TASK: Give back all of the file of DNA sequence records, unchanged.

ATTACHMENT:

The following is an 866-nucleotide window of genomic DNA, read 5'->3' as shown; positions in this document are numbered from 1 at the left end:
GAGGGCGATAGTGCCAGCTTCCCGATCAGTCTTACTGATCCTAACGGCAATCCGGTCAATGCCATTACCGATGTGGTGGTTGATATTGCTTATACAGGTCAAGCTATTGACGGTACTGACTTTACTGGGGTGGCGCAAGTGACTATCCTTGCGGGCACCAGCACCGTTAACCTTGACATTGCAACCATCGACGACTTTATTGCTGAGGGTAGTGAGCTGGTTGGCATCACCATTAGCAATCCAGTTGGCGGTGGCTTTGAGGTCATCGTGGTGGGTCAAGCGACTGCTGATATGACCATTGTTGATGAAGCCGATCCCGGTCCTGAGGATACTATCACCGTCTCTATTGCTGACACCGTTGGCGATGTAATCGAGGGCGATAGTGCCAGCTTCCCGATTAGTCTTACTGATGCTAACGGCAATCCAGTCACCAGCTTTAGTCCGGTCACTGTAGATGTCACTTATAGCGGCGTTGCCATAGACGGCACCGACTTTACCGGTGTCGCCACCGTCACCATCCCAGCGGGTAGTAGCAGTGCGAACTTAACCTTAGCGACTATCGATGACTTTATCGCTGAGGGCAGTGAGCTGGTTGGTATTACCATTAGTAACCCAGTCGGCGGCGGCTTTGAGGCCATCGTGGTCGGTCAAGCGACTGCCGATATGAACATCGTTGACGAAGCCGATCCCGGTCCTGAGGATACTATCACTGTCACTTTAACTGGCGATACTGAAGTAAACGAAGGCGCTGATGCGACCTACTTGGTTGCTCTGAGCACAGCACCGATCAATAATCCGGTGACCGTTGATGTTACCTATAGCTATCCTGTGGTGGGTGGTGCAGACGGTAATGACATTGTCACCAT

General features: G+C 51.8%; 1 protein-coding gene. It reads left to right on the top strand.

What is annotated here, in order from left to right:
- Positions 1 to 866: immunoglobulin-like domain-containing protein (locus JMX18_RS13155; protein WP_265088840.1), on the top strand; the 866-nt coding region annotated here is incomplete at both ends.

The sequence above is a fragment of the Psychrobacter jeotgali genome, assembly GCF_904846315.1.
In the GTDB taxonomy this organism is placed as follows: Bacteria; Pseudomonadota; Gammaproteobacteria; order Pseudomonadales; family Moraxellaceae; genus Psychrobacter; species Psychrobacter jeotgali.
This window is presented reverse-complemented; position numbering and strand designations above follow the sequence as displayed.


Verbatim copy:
The following is an 866-nucleotide window of genomic DNA, read 5'->3' as shown; positions in this document are numbered from 1 at the left end:
GAGGGCGATAGTGCCAGCTTCCCGATCAGTCTTACTGATCCTAACGGCAATCCGGTCAATGCCATTACCGATGTGGTGGTTGATATTGCTTATACAGGTCAAGCTATTGACGGTACTGACTTTACTGGGGTGGCGCAAGTGACTATCCTTGCGGGCACCAGCACCGTTAACCTTGACATTGCAACCATCGACGACTTTATTGCTGAGGGTAGTGAGCTGGTTGGCATCACCATTAGCAATCCAGTTGGCGGTGGCTTTGAGGTCATCGTGGTGGGTCAAGCGACTGCTGATATGACCATTGTTGATGAAGCCGATCCCGGTCCTGAGGATACTATCACCGTCTCTATTGCTGACACCGTTGGCGATGTAATCGAGGGCGATAGTGCCAGCTTCCCGATTAGTCTTACTGATGCTAACGGCAATCCAGTCACCAGCTTTAGTCCGGTCACTGTAGATGTCACTTATAGCGGCGTTGCCATAGACGGCACCGACTTTACCGGTGTCGCCACCGTCACCATCCCAGCGGGTAGTAGCAGTGCGAACTTAACCTTAGCGACTATCGATGACTTTATCGCTGAGGGCAGTGAGCTGGTTGGTATTACCATTAGTAACCCAGTCGGCGGCGGCTTTGAGGCCATCGTGGTCGGTCAAGCGACTGCCGATATGAACATCGTTGACGAAGCCGATCCCGGTCCTGAGGATACTATCACTGTCACTTTAACTGGCGATACTGAAGTAAACGAAGGCGCTGATGCGACCTACTTGGTTGCTCTGAGCACAGCACCGATCAATAATCCGGTGACCGTTGATGTTACCTATAGCTATCCTGTGGTGGGTGGTGCAGACGGTAATGACATTGTCACCAT

General features: G+C 51.8%; 1 protein-coding gene. It reads left to right on the top strand.

What is annotated here, in order from left to right:
- Positions 1 to 866: immunoglobulin-like domain-containing protein (locus JMX18_RS13155; protein WP_265088840.1), on the top strand; the 866-nt coding region annotated here is incomplete at both ends.

The sequence above is a fragment of the Psychrobacter jeotgali genome, assembly GCF_904846315.1.
In the GTDB taxonomy this organism is placed as follows: Bacteria; Pseudomonadota; Gammaproteobacteria; order Pseudomonadales; family Moraxellaceae; genus Psychrobacter; species Psychrobacter jeotgali.
This window is presented reverse-complemented; position numbering and strand designations above follow the sequence as displayed.